Hazardous-waste management company Clean Harbors does more than its name suggests. Its major business lines are its technical services and industrial services units. Its technical services group, which accounts for more than 40% of sales, provides for the collection, transportation, treatment, and disposal of hazardous waste, including chemical and laboratory waste (but not nuclear waste). Its industrial services unit provides high-pressure and chemical cleaning, catalyst handling, decoking, material processing, and industrial lodging services. Clean Harbors also has a field services segment and an exploration services unit. In a major move, in 2012 the company agreed to acquire Safety-Kleen for $1.25 billion.
The deal helps Clean Harbors to expand its porfolio by moving into the recycling of used motor oil. The acquisition of Safety-Kleen, which also provides environmental services to motor races, allows Clean Harbors to broaden its solvent-recycling capabilities and expand its waste treatment services. Safety-Kleen services more than 200,000 customer locations. It operates a fleet of more than 2,300 vehicles and 1,000 rail cars and collects and processes about 200 million gallons of used oil annually.
The company has operations in four reportable segments: Technical Services, Field Services, Industrial Services, and Oil and Gas Field Services. Oil and Gas Field Services, consists of the previous Exploration Services segment, as well as certain oil and gas related field services departments. Clean Harbors' Feild Services segment provides a wide variety of environmental cleanup services on customer sites or other locations on a scheduled or emergency response basis.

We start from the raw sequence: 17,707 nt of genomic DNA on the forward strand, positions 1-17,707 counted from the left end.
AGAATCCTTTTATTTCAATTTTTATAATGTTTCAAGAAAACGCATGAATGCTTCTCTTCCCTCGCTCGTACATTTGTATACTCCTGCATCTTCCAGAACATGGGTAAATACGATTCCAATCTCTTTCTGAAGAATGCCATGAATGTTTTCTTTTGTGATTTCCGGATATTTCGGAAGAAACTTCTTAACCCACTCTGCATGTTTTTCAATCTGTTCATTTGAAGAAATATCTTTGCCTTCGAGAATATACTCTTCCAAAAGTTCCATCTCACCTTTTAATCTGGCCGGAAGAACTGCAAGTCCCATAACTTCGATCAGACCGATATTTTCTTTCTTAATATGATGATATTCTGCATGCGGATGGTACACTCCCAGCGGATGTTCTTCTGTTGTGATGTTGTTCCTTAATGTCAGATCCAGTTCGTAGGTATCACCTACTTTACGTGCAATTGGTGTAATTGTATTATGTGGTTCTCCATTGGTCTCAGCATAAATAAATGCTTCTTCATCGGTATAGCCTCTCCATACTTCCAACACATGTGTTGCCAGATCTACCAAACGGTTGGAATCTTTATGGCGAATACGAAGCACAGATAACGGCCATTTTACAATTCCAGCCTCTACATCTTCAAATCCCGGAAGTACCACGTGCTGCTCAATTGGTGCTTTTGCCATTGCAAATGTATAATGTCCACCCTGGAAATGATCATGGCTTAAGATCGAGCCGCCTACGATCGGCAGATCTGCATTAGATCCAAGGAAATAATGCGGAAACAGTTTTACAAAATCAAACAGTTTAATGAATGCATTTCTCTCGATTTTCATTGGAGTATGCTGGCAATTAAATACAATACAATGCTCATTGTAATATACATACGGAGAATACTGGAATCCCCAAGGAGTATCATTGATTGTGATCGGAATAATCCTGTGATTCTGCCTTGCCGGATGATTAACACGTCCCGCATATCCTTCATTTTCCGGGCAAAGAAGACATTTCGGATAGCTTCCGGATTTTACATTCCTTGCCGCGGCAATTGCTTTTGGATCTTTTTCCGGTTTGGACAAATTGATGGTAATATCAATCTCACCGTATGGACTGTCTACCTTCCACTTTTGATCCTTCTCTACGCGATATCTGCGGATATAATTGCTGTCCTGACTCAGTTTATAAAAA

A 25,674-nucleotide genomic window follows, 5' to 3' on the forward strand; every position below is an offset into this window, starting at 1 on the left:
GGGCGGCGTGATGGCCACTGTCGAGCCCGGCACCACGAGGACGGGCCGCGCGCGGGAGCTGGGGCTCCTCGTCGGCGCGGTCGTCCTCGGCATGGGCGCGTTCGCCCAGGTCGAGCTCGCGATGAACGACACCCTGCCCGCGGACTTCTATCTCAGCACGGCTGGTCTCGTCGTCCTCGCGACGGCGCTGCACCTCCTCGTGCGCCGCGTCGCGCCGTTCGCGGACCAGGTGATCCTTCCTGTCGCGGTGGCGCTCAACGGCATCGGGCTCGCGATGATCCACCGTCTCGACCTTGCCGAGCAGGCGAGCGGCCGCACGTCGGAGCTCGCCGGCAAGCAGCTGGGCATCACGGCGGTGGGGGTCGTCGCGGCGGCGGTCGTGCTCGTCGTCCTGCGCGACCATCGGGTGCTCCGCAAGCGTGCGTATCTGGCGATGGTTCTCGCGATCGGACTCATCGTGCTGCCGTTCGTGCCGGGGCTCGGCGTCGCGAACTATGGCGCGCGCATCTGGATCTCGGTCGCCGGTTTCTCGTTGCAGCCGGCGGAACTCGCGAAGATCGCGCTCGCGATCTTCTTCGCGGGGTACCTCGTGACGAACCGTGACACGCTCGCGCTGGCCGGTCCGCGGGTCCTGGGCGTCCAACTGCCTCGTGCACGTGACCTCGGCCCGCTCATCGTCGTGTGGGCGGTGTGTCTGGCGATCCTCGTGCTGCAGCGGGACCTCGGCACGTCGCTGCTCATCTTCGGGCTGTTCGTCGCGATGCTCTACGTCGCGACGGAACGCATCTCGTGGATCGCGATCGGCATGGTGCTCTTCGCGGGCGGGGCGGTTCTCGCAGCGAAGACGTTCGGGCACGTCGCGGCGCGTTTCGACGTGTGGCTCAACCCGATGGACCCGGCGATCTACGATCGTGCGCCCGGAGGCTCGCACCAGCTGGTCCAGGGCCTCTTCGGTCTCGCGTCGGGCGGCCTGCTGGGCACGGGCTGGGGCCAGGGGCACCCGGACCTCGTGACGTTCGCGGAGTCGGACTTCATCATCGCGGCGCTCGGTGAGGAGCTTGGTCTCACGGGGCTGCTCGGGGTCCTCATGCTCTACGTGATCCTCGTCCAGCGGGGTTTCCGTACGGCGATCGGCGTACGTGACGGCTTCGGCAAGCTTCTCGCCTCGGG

The company's 200 service locations include some 50 waste management facilities located throughout North America in 37 US states, seven Canadian provinces, Mexico, and Puerto Rico. The company also operates locations in Bulgaria, China, Singapore, Sweden, Thailand, and the UK.
Clean Harbors boosted its revenues by 15% in 2011 thanks to a 15% increase in Technical Services revenues due to changes in product mix and increases in pricing ($45.5 million), increases in volumes being processed through treatment, storage, and disposal facilities and waste water treatment plants ($16.8 million), and the strengthening of the Canadian dollar. Other factors included revenues from an acquisition and an increase in base business; a 30% rise in Industrial Services revenues due to an increase in our lodging business ($53.9 million), an increase in shutdown work performed at refineries in Western Canada, and growth in the oil sands region of Canada. In particular the company saw an 88% boost in Oil and Gas revenue due to fluids handling and surface rentals activity related to the acquisition of Peak Energy Services Ltd., in 2011 ($78.9 million), higher oil prices and stronger energy services activities. Field Services revenues decreased 33% due in part to work related to the Yellowstone River oil spill in Montana during the year.
Despite the overall higher revenues, the company reported a net loss of 3% in 2011, attributable to a 33% increase in depreciation and amortization expenses (due to acquisitions, increased capital expenditures and higher amortization costs); a 41% increase in interest expense due to the issuance of $250.0 million in senior secured notes and the amendment of revolving credit facility; and a 23% increase in selling, general and administrative expenses.
The company's strategy for business growth involves both expanding its service offerings and the geographic regions in which it operates; cross-selling its services among its four business segments; pursuing large-scale projects; and grow its business through both organic growth and acquisitions.
In a deal to allow Clean Harbors to expand into key markets in western Canada, in 2011 the company acquired Peake Energy Services, an oil and gas services firm, for $167 million.
That same year, however, Clean Harbors failed in a bid to acquire Calgary-based Badger Daylighting, a provider of hydrovac services, for $248 million. Badger shareholders rejected the deal.
Alan McKim, the company's chairman and CEO, controls about 9% of Clean Harbors. – less